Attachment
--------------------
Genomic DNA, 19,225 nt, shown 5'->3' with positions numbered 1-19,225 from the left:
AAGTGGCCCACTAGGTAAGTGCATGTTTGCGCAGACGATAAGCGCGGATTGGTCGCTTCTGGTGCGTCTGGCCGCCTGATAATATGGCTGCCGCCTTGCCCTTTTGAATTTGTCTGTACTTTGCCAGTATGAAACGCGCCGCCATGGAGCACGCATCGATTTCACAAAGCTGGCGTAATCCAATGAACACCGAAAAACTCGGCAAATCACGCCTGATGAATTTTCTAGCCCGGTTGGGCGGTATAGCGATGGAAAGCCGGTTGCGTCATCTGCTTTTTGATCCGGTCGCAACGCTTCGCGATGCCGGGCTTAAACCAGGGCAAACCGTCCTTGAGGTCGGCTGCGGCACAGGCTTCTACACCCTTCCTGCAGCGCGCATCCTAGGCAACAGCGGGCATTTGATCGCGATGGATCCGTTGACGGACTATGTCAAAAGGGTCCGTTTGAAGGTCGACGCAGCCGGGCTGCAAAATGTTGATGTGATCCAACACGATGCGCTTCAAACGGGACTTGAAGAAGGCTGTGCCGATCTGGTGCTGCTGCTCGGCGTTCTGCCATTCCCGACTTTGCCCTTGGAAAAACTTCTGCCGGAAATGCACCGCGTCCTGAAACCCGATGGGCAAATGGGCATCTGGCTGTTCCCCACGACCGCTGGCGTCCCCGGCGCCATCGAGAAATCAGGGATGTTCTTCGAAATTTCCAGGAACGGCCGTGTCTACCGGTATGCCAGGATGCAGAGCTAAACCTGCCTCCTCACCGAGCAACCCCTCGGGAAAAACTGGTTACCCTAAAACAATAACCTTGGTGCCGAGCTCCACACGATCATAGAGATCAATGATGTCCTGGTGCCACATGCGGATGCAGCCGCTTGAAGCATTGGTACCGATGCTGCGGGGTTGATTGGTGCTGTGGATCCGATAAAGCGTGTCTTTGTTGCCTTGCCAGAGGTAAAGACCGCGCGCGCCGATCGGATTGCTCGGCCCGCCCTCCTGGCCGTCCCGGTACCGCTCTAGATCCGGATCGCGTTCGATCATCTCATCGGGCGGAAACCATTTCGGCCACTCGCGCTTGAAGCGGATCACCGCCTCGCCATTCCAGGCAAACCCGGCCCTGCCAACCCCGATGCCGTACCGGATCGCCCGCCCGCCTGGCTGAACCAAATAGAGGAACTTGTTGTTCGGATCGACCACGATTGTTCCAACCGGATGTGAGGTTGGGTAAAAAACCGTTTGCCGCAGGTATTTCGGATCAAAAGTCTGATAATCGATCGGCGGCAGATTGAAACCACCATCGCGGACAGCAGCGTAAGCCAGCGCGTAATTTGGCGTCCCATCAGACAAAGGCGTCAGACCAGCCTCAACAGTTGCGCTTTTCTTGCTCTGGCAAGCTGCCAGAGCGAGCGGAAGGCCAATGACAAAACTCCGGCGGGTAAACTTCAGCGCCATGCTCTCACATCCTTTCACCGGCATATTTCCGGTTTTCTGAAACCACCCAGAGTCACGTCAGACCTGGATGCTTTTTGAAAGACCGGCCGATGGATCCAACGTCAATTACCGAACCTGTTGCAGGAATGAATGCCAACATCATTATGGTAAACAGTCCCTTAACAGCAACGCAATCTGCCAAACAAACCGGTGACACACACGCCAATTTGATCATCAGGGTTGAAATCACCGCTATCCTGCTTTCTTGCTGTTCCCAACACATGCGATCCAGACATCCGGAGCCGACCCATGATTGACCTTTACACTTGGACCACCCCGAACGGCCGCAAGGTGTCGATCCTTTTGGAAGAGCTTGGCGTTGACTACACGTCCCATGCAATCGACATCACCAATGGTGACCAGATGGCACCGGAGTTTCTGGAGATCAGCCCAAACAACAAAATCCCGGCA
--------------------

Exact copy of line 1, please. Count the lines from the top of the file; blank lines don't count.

Genomic DNA, 19,225 nt, shown 5'->3' with positions numbered 1-19,225 from the left: